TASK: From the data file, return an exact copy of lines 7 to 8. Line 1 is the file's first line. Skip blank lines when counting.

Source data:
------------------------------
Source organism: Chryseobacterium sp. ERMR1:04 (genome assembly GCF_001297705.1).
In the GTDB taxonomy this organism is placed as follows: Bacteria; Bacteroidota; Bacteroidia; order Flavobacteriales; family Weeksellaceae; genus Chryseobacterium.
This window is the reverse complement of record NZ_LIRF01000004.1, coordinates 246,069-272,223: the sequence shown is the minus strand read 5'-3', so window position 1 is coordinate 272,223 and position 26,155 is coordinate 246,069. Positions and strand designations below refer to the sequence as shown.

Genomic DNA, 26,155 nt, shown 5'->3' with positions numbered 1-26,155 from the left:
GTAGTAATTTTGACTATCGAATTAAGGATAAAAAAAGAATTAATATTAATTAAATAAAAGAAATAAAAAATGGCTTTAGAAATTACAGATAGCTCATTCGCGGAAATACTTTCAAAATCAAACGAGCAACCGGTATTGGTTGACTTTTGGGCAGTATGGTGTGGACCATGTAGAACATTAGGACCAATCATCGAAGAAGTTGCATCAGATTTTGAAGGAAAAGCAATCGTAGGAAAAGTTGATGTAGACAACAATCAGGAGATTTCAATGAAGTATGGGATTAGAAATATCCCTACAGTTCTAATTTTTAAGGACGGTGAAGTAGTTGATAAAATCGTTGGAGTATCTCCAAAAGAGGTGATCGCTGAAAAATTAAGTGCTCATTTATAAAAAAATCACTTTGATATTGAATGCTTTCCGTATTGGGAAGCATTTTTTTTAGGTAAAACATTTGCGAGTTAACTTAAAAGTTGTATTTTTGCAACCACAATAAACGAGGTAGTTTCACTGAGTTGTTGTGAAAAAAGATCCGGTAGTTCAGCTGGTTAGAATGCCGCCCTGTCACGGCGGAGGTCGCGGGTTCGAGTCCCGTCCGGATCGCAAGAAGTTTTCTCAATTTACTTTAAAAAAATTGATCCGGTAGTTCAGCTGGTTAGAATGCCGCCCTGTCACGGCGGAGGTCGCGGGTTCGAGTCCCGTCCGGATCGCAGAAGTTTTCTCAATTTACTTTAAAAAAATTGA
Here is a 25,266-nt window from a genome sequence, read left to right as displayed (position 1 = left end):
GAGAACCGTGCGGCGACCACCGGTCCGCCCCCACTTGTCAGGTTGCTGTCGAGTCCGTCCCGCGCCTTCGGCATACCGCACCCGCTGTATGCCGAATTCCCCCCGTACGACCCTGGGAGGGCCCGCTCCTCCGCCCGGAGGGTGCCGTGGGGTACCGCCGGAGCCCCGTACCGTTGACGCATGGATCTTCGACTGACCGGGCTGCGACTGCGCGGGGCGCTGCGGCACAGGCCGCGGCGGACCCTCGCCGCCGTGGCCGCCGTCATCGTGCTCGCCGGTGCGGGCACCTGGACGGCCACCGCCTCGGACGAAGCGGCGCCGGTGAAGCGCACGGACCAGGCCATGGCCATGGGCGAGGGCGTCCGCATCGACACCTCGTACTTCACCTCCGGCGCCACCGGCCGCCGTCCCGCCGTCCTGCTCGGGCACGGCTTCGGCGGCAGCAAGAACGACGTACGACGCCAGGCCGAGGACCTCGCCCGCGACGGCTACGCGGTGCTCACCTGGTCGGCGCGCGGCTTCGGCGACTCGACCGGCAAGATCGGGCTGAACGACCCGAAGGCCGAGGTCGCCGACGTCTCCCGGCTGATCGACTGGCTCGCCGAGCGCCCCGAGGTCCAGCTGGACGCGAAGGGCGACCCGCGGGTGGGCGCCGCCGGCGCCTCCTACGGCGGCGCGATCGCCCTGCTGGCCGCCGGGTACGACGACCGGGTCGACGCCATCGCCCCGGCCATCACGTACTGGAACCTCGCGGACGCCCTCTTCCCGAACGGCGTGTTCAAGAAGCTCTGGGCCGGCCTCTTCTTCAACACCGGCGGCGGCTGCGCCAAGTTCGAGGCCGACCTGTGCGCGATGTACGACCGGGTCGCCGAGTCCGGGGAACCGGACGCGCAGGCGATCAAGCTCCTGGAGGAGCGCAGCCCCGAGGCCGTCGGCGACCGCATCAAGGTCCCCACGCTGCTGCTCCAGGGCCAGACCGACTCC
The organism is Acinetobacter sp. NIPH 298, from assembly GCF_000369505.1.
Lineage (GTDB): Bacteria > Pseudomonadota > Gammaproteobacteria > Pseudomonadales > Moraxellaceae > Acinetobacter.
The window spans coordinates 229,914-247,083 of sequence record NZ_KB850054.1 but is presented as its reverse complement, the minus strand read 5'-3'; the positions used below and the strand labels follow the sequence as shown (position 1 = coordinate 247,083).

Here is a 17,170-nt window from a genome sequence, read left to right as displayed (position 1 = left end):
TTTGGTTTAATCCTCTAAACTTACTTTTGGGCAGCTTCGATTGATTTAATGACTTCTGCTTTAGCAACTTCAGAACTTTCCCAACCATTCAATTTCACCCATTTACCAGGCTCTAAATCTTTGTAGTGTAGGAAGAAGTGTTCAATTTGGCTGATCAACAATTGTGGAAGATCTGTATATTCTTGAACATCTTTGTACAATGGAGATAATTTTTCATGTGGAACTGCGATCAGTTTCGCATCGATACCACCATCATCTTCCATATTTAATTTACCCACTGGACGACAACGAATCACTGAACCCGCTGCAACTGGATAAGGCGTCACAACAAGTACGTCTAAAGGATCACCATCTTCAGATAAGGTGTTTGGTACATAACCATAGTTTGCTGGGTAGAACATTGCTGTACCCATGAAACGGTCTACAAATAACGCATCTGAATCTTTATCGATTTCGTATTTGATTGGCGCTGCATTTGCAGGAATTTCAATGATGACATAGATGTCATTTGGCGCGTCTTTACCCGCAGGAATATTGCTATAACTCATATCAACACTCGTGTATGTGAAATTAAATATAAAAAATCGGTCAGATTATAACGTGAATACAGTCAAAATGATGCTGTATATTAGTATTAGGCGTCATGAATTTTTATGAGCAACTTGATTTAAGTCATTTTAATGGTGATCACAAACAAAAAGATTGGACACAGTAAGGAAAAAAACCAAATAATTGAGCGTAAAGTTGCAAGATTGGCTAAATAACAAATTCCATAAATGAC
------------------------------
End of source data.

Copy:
GAGAACCGTGCGGCGACCACCGGTCCGCCCCCACTTGTCAGGTTGCTGTCGAGTCCGTCCCGCGCCTTCGGCATACCGCACCCGCTGTATGCCGAATTCCCCCCGTACGACCCTGGGAGGGCCCGCTCCTCCGCCCGGAGGGTGCCGTGGGGTACCGCCGGAGCCCCGTACCGTTGACGCATGGATCTTCGACTGACCGGGCTGCGACTGCGCGGGGCGCTGCGGCACAGGCCGCGGCGGACCCTCGCCGCCGTGGCCGCCGTCATCGTGCTCGCCGGTGCGGGCACCTGGACGGCCACCGCCTCGGACGAAGCGGCGCCGGTGAAGCGCACGGACCAGGCCATGGCCATGGGCGAGGGCGTCCGCATCGACACCTCGTACTTCACCTCCGGCGCCACCGGCCGCCGTCCCGCCGTCCTGCTCGGGCACGGCTTCGGCGGCAGCAAGAACGACGTACGACGCCAGGCCGAGGACCTCGCCCGCGACGGCTACGCGGTGCTCACCTGGTCGGCGCGCGGCTTCGGCGACTCGACCGGCAAGATCGGGCTGAACGACCCGAAGGCCGAGGTCGCCGACGTCTCCCGGCTGATCGACTGGCTCGCCGAGCGCCCCGAGGTCCAGCTGGACGCGAAGGGCGACCCGCGGGTGGGCGCCGCCGGCGCCTCCTACGGCGGCGCGATCGCCCTGCTGGCCGCCGGGTACGACGACCGGGTCGACGCCATCGCCCCGGCCATCACGTACTGGAACCTCGCGGACGCCCTCTTCCCGAACGGCGTGTTCAAGAAGCTCTGGGCCGGCCTCTTCTTCAACACCGGCGGCGGCTGCGCCAAGTTCGAGGCCGACCTGTGCGCGATGTACGACCGGGTCGCCGAGTCCGGGGAACCGGACGCGCAGGCGATCAAGCTCCTGGAGGAGCGCAGCCCCGAGGCCGTCGGCGACCGCATCAAGGTCCCCACGCTGCTGCTCCAGGGCCAGACCGACTCC
The organism is Acinetobacter sp. NIPH 298, from assembly GCF_000369505.1.